Politically (Un)motivated

These last few weeks have seen quite a flurry of interesting political developments.

First of all there was the Scottish Independence referendum, and all the hullabaloo surrounding that, then we had the Conservative defections to the UK Independence Party (let’s not forget what their primary focus is) culminating in a first MP in Westminster thanks to the wonderful people of Clacton*voting

As a voter, I have generally voted Lib Dem, perhaps a wasted vote in the highly Conservative North Shropshire constituency, but I always felt they were an acceptable alternative to the big two. But since the last election, when Nick Clegg threw his lot in with the Tories, I have had to seriously think about who will get my vote in 2015.

Do I vote with my principles? Or do I vote to try and get rid of Cameron and his cronies? He was clearly worried about the Scottish vote, allowing Darling to promise lots of devolved powers for the Scottish parliament – whenever that may be. His smugness when the ‘No’ vote triumphed made my blood boil, as did his general demeanour in claiming the victory for himself (or as good as).

As a party, the Conservatives stand for everything I dislike: the privileged few controlling and dictating to the less well-off majority. Mr Cameron and Mr Osborne have claimed an economic recovery, yet the average wage of those who are on the front line has barely changed from levels before the recession. Only the non-moving Bank of England interest rate of 0.5% has saved many families from severe financial difficulties in a time of benefit freezes and real time inflation.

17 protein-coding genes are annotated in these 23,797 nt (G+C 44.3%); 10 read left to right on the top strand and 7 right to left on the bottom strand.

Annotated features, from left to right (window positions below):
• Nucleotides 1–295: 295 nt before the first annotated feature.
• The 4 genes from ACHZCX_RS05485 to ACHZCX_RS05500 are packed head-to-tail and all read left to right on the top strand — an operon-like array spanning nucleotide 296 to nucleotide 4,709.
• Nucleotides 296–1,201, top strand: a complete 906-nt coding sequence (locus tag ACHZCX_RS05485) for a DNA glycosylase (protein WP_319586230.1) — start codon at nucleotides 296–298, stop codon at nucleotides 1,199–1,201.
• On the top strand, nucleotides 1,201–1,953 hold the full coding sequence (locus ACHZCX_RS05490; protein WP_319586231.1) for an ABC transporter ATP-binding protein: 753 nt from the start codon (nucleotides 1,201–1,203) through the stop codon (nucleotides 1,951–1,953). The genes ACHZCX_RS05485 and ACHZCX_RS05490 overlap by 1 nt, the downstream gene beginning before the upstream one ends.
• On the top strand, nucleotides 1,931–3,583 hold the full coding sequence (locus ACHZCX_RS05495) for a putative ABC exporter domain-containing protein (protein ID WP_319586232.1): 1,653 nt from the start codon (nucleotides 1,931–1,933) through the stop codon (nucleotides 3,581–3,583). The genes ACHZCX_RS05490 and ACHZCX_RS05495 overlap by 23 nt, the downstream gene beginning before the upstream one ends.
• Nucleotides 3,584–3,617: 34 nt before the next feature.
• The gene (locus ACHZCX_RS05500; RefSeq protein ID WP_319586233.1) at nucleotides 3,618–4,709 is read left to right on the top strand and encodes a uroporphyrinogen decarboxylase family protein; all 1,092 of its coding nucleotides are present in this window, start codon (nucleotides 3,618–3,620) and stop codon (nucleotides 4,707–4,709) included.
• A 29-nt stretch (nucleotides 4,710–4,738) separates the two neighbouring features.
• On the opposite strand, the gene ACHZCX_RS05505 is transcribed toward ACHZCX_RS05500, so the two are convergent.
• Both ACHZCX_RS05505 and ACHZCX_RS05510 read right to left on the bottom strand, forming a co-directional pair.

Labour? Whilst they take credit for the booming economy in the early part of the 21st Century, the resulting crash and alarming deficit put us in this mess, and cost them their place in Downing Street. Ed Miliband and Ed Balls are hardly the most charismatic politicians, but I am able to watch them on television without feeling unrestrained anger and resentment, unlike DC. But do I want them running the country?

The UK Independence Party? No. Never. Nigel Farage is a bigger cretin than Cameron. If he seriously thinks that winning one poxy seat is the beginning of a UKIP surge, then he is gravely mistaken. For a start, only 51% of people in Clacton voted. Secondly, this is a town that was offended by a Banksy art piece and painted over it. If the UK were to leave Europe, then I would have to leave the UK. Except I probably couldn’t because there would not be the same freedom of movement for workers. For all the things that we moan about, being part of Europe has it’s benefits, but that’s another matter.

Who else then? The Green Party? Hardly. The BNP? They’re worse than UKIP. Not vote? I could go down that route, but then if I don’t vote, I can hardly expect to have my views heard.

So that really only leaves the Liberal Democrats again. What a state British politics is in!


*this may or may not be sarcasm.


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